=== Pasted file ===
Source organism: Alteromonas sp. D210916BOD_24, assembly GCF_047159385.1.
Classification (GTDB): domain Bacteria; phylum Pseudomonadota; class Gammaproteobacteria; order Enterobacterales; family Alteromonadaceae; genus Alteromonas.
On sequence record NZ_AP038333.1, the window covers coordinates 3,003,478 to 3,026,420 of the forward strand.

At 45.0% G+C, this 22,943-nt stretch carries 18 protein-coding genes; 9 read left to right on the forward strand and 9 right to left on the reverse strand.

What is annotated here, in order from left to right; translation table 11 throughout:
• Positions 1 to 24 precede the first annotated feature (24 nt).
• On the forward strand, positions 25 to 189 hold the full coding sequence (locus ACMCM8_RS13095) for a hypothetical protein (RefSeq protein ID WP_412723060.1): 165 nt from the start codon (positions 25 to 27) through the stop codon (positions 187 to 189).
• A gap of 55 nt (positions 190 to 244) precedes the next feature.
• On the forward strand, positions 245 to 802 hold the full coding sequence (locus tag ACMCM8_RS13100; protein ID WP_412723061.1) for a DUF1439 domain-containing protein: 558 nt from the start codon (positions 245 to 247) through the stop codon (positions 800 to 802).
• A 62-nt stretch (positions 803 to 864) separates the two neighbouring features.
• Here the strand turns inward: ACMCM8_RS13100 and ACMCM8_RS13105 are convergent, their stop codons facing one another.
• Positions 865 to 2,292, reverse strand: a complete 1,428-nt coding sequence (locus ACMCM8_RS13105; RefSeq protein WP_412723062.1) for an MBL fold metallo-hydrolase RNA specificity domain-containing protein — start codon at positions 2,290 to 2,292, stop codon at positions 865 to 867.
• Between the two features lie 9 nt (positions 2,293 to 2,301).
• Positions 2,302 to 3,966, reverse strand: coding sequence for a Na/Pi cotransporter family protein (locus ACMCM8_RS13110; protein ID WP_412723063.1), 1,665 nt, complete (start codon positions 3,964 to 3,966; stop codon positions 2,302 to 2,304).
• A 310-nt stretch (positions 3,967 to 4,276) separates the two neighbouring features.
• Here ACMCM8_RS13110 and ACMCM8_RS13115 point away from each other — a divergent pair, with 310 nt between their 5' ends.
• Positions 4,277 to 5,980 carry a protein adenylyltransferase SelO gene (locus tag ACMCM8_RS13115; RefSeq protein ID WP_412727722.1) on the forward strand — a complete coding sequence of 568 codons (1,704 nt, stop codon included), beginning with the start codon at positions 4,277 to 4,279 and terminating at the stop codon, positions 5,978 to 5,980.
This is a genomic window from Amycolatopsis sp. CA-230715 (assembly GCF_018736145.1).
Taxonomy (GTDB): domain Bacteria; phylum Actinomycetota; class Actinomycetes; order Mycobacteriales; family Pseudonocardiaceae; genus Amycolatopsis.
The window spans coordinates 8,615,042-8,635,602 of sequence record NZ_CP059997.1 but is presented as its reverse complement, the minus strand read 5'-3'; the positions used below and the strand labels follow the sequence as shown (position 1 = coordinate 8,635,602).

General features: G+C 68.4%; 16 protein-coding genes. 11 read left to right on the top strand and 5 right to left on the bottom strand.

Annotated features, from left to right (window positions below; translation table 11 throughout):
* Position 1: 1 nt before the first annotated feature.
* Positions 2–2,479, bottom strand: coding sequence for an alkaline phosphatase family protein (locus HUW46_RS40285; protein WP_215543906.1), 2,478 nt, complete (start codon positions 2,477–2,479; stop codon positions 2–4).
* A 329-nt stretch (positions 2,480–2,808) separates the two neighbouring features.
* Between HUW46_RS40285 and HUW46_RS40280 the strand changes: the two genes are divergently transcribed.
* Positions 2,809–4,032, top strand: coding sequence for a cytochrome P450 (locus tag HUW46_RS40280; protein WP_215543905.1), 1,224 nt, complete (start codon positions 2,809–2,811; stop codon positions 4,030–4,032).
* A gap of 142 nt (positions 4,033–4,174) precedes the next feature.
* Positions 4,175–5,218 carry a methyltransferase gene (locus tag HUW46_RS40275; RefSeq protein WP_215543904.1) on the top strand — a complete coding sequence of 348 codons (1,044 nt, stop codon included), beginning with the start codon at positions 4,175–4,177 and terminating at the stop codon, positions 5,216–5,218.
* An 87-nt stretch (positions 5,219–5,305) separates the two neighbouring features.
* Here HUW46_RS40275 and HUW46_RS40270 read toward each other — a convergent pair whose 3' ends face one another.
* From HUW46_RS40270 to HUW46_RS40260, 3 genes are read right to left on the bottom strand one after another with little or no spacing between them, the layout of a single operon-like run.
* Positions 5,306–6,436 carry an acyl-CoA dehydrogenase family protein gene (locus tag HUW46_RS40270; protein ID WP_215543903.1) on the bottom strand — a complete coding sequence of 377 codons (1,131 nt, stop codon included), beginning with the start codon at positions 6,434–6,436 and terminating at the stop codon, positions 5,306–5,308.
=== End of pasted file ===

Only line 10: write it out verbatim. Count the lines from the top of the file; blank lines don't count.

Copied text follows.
• A 62-nt stretch (positions 803 to 864) separates the two neighbouring features.